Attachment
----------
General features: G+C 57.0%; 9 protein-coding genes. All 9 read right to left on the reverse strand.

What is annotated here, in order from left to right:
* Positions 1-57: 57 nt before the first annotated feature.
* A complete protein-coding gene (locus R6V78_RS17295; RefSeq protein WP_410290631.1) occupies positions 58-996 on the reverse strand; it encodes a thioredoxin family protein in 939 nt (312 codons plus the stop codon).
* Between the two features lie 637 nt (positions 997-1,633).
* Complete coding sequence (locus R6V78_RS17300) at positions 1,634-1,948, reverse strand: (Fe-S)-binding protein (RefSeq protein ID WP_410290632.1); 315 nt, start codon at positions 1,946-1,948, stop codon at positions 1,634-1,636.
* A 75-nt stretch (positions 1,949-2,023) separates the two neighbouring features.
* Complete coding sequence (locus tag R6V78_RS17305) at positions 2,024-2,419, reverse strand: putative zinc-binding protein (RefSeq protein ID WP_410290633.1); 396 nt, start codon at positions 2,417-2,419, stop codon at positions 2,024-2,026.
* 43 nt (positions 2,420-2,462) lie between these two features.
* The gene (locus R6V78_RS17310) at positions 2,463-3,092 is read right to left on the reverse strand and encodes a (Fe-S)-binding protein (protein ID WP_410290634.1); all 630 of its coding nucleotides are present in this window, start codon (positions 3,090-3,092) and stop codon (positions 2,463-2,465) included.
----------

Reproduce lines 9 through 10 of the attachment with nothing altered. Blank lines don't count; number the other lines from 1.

* 43 nt (positions 2,420-2,462) lie between these two features.
* The gene (locus R6V78_RS17310) at positions 2,463-3,092 is read right to left on the reverse strand and encodes a (Fe-S)-binding protein (protein ID WP_410290634.1); all 630 of its coding nucleotides are present in this window, start codon (positions 3,090-3,092) and stop codon (positions 2,463-2,465) included.